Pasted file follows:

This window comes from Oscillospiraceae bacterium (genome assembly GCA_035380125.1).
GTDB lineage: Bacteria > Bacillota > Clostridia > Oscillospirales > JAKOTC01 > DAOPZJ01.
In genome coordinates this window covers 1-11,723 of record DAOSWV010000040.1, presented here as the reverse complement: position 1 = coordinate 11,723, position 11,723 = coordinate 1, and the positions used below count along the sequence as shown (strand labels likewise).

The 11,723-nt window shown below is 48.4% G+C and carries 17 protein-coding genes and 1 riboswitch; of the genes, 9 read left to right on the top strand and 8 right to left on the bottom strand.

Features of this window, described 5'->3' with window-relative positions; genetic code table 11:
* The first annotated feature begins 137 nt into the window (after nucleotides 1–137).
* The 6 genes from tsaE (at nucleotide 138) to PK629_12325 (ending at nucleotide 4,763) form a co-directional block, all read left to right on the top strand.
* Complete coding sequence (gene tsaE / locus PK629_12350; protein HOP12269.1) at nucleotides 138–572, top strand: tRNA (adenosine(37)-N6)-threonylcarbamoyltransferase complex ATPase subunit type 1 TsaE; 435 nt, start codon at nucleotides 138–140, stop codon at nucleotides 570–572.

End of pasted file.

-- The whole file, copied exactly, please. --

This window comes from Oscillospiraceae bacterium (genome assembly GCA_035380125.1).
GTDB lineage: Bacteria > Bacillota > Clostridia > Oscillospirales > JAKOTC01 > DAOPZJ01.
In genome coordinates this window covers 1-11,723 of record DAOSWV010000040.1, presented here as the reverse complement: position 1 = coordinate 11,723, position 11,723 = coordinate 1, and the positions used below count along the sequence as shown (strand labels likewise).

The 11,723-nt window shown below is 48.4% G+C and carries 17 protein-coding genes and 1 riboswitch; of the genes, 9 read left to right on the top strand and 8 right to left on the bottom strand.

Features of this window, described 5'->3' with window-relative positions; genetic code table 11:
* The first annotated feature begins 137 nt into the window (after nucleotides 1–137).
* The 6 genes from tsaE (at nucleotide 138) to PK629_12325 (ending at nucleotide 4,763) form a co-directional block, all read left to right on the top strand.
* Complete coding sequence (gene tsaE / locus PK629_12350; protein HOP12269.1) at nucleotides 138–572, top strand: tRNA (adenosine(37)-N6)-threonylcarbamoyltransferase complex ATPase subunit type 1 TsaE; 435 nt, start codon at nucleotides 138–140, stop codon at nucleotides 570–572.